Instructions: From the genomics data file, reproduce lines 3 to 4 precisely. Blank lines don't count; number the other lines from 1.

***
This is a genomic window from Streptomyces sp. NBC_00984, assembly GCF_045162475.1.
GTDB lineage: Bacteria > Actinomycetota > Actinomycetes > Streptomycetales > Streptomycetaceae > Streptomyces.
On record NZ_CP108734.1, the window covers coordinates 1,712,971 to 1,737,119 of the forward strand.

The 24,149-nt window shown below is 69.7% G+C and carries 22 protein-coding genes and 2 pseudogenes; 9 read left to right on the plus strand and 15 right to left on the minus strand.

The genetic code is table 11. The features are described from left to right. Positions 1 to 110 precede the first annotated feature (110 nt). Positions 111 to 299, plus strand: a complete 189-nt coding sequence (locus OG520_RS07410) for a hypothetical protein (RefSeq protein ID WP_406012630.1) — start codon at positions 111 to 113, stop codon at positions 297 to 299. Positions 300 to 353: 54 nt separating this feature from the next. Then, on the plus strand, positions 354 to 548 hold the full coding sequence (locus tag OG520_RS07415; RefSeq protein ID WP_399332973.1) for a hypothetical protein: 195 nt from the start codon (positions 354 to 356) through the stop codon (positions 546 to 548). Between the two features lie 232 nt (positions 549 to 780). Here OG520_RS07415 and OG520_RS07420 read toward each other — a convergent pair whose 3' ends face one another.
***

On record NZ_CP108734.1, the window covers coordinates 1,712,971 to 1,737,119 of the forward strand.

The 24,149-nt window shown below is 69.7% G+C and carries 22 protein-coding genes and 2 pseudogenes; 9 read left to right on the plus strand and 15 right to left on the minus strand.